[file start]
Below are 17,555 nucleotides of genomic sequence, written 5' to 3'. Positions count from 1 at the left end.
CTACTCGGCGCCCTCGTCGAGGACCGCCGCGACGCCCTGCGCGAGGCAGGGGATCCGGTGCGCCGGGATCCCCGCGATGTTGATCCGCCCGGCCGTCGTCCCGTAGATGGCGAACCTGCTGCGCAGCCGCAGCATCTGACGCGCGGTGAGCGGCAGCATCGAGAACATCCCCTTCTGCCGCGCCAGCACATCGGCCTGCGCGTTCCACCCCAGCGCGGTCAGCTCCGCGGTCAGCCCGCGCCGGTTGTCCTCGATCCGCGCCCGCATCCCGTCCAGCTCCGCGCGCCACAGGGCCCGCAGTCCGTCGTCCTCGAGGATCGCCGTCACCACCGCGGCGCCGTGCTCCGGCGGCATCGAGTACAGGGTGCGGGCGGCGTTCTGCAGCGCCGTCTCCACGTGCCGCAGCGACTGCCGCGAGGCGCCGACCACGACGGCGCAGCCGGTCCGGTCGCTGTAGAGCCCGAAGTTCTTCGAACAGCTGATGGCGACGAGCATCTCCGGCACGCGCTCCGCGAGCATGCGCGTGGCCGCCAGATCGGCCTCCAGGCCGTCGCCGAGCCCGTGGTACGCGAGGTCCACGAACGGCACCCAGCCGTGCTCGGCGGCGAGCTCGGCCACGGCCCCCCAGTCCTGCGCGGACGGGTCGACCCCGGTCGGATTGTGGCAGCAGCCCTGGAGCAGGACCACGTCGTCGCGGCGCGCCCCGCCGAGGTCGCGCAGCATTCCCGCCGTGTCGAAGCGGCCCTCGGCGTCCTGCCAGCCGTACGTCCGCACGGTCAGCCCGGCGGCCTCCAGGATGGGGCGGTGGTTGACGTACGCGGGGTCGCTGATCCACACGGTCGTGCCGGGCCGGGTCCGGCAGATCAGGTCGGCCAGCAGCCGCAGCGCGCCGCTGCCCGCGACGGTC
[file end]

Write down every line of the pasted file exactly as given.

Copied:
Below are 17,555 nucleotides of genomic sequence, written 5' to 3'. Positions count from 1 at the left end.
CTACTCGGCGCCCTCGTCGAGGACCGCCGCGACGCCCTGCGCGAGGCAGGGGATCCGGTGCGCCGGGATCCCCGCGATGTTGATCCGCCCGGCCGTCGTCCCGTAGATGGCGAACCTGCTGCGCAGCCGCAGCATCTGACGCGCGGTGAGCGGCAGCATCGAGAACATCCCCTTCTGCCGCGCCAGCACATCGGCCTGCGCGTTCCACCCCAGCGCGGTCAGCTCCGCGGTCAGCCCGCGCCGGTTGTCCTCGATCCGCGCCCGCATCCCGTCCAGCTCCGCGCGCCACAGGGCCCGCAGTCCGTCGTCCTCGAGGATCGCCGTCACCACCGCGGCGCCGTGCTCCGGCGGCATCGAGTACAGGGTGCGGGCGGCGTTCTGCAGCGCCGTCTCCACGTGCCGCAGCGACTGCCGCGAGGCGCCGACCACGACGGCGCAGCCGGTCCGGTCGCTGTAGAGCCCGAAGTTCTTCGAACAGCTGATGGCGACGAGCATCTCCGGCACGCGCTCCGCGAGCATGCGCGTGGCCGCCAGATCGGCCTCCAGGCCGTCGCCGAGCCCGTGGTACGCGAGGTCCACGAACGGCACCCAGCCGTGCTCGGCGGCGAGCTCGGCCACGGCCCCCCAGTCCTGCGCGGACGGGTCGACCCCGGTCGGATTGTGGCAGCAGCCCTGGAGCAGGACCACGTCGTCGCGGCGCGCCCCGCCGAGGTCGCGCAGCATTCCCGCCGTGTCGAAGCGGCCCTCGGCGTCCTGCCAGCCGTACGTCCGCACGGTCAGCCCGGCGGCCTCCAGGATGGGGCGGTGGTTGACGTACGCGGGGTCGCTGATCCACACGGTCGTGCCGGGCCGGGTCCGGCAGATCAGGTCGGCCAGCAGCCGCAGCGCGCCGCTGCCCGCGACGGTC